Russia has announced that it has entered into a pact with Sudan to create a navy base in Sudan, and this could open up possibilities of cooperation with India in the Western Indian Ocean

The Navies of India and Russia have stepped up cooperation in the Indo-Pacific region — two exercises this year in Eastern Indian Ocean Region including exercises coinciding with the Navy Day on December 4-5. The two plan to sign Mutual Logistics pact for their Navies at the next annual summit.

India has been ramping up its presence in the Western and Southern Indian Ocean through expansion of ties with Mauritius and Seychelles and other Eastern & Southern African states besides attempts to increase in Madagascar & Comoros

The draft agreement published by Russia only provides for a logistics and repair base on the Red Sea for the time being; however, the navy would be allowed to station up to 300 military staff there — enough to supply four warships, regular- and nuclear-powered.

Though it is at present a logistics support centre for Russia in Sudan, the intention is likely to be to develop a full-fledged naval base. The agreement is for 25 years, with provision for a 10-year extension by mutual consent.

Russia will build living quarters, warehouses, naval maintenance facilities and docks to berth four warships, including nuclear-powered vessels, and a Russian garrison of 300. As part of the agreement, Russia will provide anti-aircraft cover to its own base and Sudanese naval assets in Port Sudan.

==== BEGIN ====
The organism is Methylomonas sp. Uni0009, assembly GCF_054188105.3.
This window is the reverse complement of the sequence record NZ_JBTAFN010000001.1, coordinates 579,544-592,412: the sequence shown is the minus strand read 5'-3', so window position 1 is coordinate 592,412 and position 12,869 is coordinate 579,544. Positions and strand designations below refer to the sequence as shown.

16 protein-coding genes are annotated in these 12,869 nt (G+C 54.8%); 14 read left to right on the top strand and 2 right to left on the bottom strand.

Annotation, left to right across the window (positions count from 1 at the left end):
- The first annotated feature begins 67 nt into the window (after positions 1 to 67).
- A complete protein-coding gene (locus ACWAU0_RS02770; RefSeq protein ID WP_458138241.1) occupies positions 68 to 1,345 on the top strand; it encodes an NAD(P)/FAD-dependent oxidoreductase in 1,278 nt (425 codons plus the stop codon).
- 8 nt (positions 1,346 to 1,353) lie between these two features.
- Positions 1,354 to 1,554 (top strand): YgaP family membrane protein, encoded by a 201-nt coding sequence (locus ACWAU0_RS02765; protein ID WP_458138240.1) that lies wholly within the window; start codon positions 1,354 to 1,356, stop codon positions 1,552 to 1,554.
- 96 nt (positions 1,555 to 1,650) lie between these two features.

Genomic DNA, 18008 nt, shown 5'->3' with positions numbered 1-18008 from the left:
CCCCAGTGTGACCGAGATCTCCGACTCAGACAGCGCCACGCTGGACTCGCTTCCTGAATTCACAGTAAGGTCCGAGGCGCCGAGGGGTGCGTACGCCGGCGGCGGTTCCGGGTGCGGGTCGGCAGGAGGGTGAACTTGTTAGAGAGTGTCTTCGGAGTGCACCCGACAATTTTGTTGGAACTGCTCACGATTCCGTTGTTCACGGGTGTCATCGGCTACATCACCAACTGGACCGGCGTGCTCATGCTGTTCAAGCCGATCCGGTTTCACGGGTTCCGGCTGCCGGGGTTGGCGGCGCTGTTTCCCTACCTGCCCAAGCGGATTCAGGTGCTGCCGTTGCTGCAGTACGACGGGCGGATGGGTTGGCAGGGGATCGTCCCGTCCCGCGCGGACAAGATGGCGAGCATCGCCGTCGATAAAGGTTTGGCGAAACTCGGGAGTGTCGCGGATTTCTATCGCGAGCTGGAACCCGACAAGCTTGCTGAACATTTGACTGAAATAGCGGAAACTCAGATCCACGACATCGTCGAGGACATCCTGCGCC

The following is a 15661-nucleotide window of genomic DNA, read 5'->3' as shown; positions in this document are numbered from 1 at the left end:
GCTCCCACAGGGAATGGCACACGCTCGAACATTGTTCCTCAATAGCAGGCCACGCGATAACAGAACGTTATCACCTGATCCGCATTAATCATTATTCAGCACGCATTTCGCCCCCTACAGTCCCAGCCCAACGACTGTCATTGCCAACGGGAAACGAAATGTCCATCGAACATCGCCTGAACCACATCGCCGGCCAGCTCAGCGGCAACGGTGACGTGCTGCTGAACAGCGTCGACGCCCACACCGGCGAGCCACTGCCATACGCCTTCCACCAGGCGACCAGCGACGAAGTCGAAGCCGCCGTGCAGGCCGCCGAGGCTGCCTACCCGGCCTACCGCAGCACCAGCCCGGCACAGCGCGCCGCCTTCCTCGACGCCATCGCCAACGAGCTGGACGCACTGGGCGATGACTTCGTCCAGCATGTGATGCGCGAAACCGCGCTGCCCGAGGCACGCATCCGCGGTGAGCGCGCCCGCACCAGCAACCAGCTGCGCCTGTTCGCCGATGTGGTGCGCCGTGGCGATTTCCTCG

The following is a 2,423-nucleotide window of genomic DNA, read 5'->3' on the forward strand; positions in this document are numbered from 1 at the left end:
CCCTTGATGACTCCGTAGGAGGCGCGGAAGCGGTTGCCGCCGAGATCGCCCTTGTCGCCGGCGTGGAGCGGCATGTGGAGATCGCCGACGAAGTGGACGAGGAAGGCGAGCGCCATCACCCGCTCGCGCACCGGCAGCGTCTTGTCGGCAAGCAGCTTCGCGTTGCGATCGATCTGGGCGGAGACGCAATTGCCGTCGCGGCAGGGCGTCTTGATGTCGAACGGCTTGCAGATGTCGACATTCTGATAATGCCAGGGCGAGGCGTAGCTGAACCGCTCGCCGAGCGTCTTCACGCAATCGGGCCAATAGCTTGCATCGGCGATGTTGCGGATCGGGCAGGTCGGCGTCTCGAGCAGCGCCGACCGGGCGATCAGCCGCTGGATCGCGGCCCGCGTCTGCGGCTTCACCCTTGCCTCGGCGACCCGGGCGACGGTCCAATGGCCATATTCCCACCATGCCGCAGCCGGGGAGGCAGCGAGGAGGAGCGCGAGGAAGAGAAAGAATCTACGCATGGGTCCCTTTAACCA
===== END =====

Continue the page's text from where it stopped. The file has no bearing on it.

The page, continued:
The effort is obviously to restore Russian naval presence in the North African region, which was vacated after the Cold War (during which there was Soviet military presence in South Yemen and Ethiopia).

With its increased military presence in Syria since 2015, Russia has significantly upgraded its naval facility in Tartus on the eastern Mediterranean. The base in Sudan gives it a presence on the other side of the Suez Canal, with the possibility of projecting Russian maritime influence along the shipping lanes of the Red Sea and into the Indian Ocean – to which Russian naval access at present is only from its Pacific coast.

"Russia defines itself as a player right on the spot in this important region of the world," Rolf Welberts, a former German ambassador to Sudan who has also served as head of the NATO Information Office in Moscow, told leading German media outlet DW.